A year later, 1965, Perazzi and Fabbri dissolved their partnership. Ivo Fabbri sold back his shares and started a company under his own name, Fabbri Arms, to develop extraordinary pigeon guns that may be the highest-priced shotguns in the world.

With Fabbri’s departure, Matterlelli became a partner in Perazzi. The new duo set their sights on the 1968 Olympics in Mexico City, vowing to build a gun to enable Ennio Matterelli to defend his title.  The project gun was developed with the designation MX8 for Mexico City 1968.  They continued designing and building innovative competition trap and skeet guns – refining the Perazzi gun which would result in MX8 prototypes. The design objectives for the new shotgun were balance, precision and strength.

The new gun was built specifically for the shooting conditions in Mexico City.  Because of the hotter climate, the gun had a higher rib to reduce heat distortion and because the rib was higher, the comb of the stock was raised.

Making these changes had another positive effect. By raising the stock, it lowered the placement of the stock on the shoulder which resulted in the recoil being directed horizontally back into the shooter, versus getting the normal muzzle jump.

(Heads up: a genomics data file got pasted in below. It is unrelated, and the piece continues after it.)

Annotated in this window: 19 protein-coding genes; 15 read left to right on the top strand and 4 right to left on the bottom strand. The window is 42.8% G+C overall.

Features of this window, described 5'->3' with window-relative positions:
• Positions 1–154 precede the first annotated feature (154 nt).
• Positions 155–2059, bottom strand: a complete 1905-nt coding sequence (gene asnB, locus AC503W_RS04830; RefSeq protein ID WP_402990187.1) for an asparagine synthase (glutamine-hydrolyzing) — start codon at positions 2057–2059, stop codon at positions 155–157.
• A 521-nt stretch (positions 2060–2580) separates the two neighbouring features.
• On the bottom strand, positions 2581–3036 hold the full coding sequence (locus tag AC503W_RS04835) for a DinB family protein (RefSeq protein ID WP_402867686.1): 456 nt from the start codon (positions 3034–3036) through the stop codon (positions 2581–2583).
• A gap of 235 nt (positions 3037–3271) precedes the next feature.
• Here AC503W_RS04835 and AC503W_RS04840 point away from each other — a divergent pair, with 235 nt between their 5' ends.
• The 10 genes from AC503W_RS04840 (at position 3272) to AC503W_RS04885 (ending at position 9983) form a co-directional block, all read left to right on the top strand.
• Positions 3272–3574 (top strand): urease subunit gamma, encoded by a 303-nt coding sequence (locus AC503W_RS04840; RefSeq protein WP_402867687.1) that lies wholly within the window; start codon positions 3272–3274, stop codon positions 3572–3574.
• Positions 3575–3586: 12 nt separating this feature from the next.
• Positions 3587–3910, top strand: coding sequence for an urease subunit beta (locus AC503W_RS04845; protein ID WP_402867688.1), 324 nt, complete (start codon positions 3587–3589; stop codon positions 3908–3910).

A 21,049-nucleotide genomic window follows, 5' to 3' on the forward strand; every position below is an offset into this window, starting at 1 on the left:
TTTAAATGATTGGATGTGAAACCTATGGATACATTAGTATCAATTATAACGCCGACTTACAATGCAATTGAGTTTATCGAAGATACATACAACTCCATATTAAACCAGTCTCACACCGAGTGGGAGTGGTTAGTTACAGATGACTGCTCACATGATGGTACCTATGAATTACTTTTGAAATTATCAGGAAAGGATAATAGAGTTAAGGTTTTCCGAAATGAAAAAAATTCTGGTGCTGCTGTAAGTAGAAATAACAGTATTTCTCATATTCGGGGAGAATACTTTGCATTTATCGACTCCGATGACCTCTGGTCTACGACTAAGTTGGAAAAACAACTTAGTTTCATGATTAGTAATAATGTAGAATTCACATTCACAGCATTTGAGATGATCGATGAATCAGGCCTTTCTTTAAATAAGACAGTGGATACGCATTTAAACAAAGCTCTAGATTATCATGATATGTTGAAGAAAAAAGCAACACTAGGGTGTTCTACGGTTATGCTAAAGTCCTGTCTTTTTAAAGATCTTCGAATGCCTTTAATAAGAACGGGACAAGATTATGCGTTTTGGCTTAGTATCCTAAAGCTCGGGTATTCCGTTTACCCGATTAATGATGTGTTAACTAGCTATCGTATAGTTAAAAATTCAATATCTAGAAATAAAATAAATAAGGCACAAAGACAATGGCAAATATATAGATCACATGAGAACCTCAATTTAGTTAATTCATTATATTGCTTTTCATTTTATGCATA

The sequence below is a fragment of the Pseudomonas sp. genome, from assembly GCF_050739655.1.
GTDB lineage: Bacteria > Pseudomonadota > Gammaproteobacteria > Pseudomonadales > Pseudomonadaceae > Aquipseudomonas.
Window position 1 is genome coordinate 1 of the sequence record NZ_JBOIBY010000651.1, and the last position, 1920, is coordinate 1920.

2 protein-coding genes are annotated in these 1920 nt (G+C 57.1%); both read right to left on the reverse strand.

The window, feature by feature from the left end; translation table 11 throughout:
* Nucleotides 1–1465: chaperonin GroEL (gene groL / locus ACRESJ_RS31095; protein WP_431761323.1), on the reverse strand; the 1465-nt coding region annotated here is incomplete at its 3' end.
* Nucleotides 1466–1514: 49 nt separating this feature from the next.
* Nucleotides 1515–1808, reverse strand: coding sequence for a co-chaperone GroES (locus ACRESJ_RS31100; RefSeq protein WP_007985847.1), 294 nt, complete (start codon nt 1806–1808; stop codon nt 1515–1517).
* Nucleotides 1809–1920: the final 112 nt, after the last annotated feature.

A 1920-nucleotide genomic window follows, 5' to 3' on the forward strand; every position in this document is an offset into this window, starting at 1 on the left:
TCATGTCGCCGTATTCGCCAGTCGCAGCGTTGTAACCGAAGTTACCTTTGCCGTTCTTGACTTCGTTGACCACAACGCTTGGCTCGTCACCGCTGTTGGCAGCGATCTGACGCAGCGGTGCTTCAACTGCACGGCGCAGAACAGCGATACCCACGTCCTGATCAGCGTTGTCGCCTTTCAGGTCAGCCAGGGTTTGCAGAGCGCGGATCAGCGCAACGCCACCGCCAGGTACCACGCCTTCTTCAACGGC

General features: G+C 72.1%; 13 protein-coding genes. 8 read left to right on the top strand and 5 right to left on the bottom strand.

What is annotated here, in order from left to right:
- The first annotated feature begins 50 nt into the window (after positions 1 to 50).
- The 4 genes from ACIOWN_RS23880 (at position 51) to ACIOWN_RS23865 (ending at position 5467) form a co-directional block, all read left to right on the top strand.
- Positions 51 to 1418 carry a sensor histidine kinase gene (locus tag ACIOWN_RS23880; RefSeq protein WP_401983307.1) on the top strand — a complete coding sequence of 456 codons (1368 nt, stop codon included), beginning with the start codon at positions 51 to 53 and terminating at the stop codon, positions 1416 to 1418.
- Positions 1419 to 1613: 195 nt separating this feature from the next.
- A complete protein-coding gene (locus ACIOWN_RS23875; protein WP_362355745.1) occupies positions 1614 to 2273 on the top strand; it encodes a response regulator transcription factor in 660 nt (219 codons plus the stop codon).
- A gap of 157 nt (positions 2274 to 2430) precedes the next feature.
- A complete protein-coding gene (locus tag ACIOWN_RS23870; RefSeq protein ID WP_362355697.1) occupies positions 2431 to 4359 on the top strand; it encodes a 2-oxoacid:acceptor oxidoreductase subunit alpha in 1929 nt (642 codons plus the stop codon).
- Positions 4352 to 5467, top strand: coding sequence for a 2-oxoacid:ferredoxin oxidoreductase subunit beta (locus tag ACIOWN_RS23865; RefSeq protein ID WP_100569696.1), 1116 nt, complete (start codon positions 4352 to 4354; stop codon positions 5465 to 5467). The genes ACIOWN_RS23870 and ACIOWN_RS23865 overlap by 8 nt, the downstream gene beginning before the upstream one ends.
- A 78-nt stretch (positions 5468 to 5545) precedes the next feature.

Although the 1968 gold medal eluded Matterelli, by the late 1960s, Perazzi had become a revered name in Europe for state-of-the-art shotguns.

PART 3 {Roger and Virginia sitting}   {Quotes page 6}

ROGER: Here’s a little tidbit – Perazzi claims the MX-8 is also the first gun to have interchangeable screw-in chokes in the lower or under barrel. That feature is now found on nearly all new guns.

But the major feature of the MX-8 was the revolutionary detachable trigger assembly with v-springs. Perazzi preferred v-springs over the traditional coil springs because of their better trigger pulls.  The drawback of v-springs is their unreliability.  They break without warning when they become worn.  Coil springs wear down slowly with age. However, with the easy access trigger assembly in the Perazzi, changing the v-springs can be carried out quickly and easily by the shooter if the parts are kept on-hand as backups.

Another new feature of the Perazzi MX-8 was slanted hammers, which reduced misfires significantly.

For their barrels, Perazzi used deep drilling instead of the more common hammer forging. Their thinking was that hammer forging causes a higher level of molecular distortion then deep drilling – impacting barrel regulation and recoil.  The recoil of the MX8 is described as “round” instead of the linear impact usually felt.